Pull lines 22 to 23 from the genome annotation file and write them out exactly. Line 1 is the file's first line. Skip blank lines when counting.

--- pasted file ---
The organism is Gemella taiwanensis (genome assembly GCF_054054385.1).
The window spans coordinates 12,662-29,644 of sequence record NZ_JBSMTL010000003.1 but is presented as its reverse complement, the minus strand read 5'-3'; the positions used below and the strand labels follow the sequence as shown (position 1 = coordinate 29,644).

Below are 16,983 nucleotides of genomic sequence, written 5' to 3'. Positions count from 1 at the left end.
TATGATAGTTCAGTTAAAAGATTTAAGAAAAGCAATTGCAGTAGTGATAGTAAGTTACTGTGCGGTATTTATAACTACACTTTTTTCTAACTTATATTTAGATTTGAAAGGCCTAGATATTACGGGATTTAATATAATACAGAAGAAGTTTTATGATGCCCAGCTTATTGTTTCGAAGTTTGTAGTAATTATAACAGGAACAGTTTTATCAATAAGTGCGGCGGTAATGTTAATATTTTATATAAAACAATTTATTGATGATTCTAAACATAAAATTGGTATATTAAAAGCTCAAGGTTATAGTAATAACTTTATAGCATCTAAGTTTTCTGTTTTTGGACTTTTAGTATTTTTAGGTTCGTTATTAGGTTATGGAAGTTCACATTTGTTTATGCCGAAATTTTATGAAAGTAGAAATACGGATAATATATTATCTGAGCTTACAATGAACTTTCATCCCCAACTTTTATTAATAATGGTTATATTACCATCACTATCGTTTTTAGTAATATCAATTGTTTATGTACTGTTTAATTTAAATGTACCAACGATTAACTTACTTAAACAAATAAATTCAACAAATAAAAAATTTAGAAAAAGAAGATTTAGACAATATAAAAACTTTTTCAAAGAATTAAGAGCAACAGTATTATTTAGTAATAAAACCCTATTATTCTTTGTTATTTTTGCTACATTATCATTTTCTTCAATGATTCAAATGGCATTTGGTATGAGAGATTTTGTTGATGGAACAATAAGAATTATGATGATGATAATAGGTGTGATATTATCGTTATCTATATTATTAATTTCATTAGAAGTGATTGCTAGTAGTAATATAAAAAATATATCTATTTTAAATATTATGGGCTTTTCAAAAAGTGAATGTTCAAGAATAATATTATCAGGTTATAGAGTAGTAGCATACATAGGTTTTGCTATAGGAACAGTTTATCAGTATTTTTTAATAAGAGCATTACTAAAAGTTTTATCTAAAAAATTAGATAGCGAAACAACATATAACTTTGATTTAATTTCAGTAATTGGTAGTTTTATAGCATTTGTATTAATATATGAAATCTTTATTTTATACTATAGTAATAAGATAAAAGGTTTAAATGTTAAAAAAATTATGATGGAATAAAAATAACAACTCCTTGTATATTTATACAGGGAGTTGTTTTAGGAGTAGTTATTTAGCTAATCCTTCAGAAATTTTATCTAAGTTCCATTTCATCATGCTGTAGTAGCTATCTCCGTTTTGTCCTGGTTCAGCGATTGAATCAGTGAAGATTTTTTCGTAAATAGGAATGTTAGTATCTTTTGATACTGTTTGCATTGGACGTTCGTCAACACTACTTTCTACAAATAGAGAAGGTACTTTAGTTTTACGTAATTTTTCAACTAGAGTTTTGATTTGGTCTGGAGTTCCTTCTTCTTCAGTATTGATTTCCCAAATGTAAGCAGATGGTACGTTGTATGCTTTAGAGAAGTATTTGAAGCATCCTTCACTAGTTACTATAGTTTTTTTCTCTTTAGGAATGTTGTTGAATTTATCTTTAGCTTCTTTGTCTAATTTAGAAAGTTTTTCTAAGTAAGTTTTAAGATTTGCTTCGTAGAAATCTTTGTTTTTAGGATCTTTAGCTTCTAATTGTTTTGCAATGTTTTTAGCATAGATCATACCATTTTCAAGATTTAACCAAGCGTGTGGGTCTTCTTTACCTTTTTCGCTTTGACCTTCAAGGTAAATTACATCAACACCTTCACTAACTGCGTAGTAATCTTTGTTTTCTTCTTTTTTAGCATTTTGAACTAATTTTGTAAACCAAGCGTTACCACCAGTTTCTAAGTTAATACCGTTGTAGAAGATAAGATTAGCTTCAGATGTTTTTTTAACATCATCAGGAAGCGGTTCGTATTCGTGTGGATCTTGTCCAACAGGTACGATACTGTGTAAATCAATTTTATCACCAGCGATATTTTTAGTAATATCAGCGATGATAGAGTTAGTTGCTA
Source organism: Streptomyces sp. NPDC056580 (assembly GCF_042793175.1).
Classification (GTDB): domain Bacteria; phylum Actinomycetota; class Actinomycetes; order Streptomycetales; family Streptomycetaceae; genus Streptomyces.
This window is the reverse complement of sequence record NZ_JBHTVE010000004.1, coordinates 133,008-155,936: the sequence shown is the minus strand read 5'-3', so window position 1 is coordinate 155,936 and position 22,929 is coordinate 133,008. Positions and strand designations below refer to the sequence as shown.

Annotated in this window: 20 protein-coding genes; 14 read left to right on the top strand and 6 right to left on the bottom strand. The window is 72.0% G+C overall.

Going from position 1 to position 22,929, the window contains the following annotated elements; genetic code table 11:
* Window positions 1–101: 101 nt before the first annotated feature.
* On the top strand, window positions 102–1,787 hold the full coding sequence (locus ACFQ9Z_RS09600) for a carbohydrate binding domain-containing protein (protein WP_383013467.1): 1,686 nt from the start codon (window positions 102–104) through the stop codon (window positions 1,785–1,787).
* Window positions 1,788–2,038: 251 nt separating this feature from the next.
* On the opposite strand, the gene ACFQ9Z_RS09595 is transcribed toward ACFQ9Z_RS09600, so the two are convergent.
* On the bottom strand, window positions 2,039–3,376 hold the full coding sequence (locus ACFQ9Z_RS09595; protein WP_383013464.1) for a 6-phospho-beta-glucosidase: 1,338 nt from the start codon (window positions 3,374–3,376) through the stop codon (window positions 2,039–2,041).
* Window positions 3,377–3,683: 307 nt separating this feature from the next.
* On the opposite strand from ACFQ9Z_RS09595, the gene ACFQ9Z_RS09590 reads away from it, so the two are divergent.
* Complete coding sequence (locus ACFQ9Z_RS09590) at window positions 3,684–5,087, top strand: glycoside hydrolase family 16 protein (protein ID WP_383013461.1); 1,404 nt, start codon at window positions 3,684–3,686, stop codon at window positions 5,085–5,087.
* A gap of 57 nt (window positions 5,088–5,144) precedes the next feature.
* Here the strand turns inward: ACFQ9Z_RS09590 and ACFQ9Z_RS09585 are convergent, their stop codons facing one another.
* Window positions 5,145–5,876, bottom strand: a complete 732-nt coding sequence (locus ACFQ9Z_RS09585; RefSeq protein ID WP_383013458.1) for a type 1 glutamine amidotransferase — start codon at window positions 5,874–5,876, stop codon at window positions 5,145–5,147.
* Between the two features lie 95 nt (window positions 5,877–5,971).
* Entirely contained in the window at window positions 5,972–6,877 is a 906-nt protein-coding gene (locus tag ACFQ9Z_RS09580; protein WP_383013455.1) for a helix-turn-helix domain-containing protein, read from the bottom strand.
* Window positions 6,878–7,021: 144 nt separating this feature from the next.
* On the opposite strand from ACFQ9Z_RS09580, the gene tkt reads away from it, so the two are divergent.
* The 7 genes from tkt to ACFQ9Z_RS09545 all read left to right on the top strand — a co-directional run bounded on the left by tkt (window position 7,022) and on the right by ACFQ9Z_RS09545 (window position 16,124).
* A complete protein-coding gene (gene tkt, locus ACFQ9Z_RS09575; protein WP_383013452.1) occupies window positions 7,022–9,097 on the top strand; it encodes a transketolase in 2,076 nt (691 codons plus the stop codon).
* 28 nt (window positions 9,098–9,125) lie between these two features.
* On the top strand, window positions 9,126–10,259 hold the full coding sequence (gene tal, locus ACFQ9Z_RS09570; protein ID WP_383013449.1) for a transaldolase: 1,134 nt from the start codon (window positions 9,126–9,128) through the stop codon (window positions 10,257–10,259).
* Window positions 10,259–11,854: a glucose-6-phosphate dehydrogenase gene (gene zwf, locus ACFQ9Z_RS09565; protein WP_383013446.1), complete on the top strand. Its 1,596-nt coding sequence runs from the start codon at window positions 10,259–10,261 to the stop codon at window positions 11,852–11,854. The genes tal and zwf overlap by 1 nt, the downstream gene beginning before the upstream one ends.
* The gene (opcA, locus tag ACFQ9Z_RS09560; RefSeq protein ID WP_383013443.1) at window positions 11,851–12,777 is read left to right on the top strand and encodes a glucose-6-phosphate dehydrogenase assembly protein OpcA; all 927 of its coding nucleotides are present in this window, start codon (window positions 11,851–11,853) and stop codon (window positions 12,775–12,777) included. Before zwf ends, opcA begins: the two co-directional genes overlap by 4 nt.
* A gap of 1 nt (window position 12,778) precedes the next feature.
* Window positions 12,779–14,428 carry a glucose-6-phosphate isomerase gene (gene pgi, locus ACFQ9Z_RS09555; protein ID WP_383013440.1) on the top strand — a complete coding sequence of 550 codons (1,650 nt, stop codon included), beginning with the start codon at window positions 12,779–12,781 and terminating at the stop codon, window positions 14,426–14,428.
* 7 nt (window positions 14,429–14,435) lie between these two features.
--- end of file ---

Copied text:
* Entirely contained in the window at window positions 5,972–6,877 is a 906-nt protein-coding gene (locus tag ACFQ9Z_RS09580; protein WP_383013455.1) for a helix-turn-helix domain-containing protein, read from the bottom strand.
* Window positions 6,878–7,021: 144 nt separating this feature from the next.